WASHINGTON (NEXSTAR) — The U.S. Supreme Court ruled Thursday that the federal courts have no role in policing how political boundaries are drawn.
In a historic 5-4 vote, the justices opted to not weigh in on partisan gerrymandering cases involving the states of Maryland and North Carolina. In those cases, Democrats and Republicans were each accused of drawing voting maps that benefited the party already in power.
Marilyn Carpinteyro of Common Cause said she believes the court ducked their opportunity to end partisan gerrymandering.
“We actually wanted the court to create a standard – a standard across the country – on how maps are drawn,” she said.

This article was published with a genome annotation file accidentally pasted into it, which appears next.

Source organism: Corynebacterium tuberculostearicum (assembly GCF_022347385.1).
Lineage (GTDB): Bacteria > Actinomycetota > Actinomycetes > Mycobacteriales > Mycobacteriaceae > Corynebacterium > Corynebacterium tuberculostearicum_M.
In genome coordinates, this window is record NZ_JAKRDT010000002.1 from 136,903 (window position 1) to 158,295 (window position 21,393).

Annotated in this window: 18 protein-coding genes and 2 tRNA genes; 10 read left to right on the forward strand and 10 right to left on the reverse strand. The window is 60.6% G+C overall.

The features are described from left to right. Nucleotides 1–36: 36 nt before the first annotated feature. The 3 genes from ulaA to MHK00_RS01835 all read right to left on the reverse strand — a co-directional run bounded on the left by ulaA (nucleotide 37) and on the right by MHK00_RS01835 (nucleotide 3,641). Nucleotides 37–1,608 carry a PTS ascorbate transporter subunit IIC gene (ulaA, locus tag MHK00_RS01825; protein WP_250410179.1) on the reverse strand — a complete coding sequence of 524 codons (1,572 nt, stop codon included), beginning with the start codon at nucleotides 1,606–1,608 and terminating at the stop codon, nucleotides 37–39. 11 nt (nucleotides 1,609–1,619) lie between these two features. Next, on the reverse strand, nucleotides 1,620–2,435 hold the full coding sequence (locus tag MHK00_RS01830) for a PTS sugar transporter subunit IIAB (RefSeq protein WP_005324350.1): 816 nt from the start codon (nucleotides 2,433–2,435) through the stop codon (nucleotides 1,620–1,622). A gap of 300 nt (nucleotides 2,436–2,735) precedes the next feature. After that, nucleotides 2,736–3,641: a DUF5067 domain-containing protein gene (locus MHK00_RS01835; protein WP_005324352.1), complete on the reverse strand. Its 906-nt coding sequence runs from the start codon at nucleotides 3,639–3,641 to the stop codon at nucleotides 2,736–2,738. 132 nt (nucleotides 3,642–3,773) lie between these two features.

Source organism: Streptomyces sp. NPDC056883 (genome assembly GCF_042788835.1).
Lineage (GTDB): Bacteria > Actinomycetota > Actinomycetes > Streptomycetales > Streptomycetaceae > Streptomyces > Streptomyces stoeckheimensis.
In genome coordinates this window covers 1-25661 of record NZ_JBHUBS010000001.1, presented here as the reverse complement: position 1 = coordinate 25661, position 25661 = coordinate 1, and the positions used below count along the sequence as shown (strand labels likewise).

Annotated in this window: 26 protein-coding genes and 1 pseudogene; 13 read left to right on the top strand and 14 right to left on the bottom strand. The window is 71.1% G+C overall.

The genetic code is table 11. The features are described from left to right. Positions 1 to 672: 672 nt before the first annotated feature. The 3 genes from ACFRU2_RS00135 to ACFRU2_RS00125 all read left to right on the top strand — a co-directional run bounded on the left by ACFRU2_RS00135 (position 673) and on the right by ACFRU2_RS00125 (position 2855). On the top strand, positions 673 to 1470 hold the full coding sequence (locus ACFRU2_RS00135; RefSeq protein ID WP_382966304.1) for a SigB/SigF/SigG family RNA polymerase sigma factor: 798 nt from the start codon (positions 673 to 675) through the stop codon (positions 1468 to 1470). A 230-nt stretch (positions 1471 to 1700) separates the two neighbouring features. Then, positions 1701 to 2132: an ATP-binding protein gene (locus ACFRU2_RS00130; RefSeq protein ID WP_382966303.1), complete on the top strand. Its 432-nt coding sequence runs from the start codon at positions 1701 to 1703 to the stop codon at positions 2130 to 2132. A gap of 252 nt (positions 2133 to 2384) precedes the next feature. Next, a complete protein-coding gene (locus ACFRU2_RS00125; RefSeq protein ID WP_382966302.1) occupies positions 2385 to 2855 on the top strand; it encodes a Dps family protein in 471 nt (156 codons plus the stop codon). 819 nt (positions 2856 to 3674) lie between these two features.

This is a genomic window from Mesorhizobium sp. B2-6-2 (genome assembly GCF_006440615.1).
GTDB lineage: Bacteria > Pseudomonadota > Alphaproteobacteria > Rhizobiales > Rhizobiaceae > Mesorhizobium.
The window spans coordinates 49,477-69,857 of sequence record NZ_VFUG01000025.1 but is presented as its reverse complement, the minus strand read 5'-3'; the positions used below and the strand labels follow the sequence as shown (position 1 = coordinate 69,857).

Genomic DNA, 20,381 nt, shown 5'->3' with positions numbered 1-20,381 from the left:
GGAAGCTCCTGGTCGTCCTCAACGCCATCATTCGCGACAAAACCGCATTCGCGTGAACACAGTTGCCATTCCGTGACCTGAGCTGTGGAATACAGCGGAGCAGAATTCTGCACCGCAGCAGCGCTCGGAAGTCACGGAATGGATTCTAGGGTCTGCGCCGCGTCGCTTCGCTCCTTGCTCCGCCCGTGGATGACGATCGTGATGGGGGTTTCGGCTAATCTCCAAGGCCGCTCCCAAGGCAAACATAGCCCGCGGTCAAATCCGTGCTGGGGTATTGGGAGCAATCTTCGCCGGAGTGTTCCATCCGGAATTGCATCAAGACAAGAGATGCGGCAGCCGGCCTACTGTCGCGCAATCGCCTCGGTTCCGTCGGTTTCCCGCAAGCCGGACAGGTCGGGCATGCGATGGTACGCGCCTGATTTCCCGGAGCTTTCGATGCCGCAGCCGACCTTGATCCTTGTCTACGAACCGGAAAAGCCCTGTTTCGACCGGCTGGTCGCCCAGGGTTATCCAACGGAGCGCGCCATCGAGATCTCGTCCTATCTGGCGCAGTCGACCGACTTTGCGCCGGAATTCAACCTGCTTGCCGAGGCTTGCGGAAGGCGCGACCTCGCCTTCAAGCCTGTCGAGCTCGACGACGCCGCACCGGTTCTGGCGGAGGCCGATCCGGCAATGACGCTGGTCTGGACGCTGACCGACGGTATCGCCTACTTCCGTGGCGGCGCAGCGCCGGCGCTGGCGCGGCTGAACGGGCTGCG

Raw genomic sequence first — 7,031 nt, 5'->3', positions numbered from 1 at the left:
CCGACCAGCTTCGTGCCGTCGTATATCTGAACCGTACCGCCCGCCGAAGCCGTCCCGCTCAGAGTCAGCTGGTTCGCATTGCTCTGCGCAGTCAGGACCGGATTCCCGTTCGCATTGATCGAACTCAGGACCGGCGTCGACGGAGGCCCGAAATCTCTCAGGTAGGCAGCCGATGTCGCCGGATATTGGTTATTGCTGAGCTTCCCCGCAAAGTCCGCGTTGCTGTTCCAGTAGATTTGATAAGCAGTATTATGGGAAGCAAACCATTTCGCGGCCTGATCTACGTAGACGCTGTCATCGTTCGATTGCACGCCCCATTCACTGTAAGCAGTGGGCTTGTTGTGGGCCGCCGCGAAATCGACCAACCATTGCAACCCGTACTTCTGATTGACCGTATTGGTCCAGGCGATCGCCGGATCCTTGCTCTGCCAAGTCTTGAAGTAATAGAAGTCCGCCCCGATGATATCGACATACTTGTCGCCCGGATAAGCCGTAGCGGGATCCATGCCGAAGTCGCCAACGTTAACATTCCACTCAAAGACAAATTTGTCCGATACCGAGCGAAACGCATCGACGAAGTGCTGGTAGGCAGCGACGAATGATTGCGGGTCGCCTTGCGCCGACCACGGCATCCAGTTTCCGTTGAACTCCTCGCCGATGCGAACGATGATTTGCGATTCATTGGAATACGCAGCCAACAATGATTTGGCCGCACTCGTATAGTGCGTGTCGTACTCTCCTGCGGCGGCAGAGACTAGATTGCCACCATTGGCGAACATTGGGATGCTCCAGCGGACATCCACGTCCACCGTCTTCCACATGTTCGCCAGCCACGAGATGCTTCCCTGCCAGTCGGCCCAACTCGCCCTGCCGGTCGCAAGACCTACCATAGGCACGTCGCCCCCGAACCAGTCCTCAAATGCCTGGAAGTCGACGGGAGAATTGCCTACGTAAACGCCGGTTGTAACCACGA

The justices instead declared they will not step in when lawmakers use politics to draw district lines.
“I’m extremely disappointed by the Supreme Court decisions,” said Sen. Ben Cardin, D-Maryland.
Cardin said he wanted the high court to weigh in because of the impact gerrymandering can have on voters.
“The way congressional districts are drawn affects the rights of every person in this country, and we need the protection of our courts in enforcing those rights,” he said.
Hans von Spakovsky, a senior legal fellow with the Heritage Foundation, said it’s not a violation of the Constitution to engage in politics when you’re drawing lines.
“I think it was the correct ruling under the Constitution,” he said. “They didn’t condone it. They said, ‘look, the remedy for this lies in state legislatures or in Congress.'”
Carpinteyro now agrees the fight over fair districts now moves back to lawmakers and the voters.
“People have the power,” she said. “We have the ability to go back at the local level, the county level, and state legislature to ensure that we have fair maps.”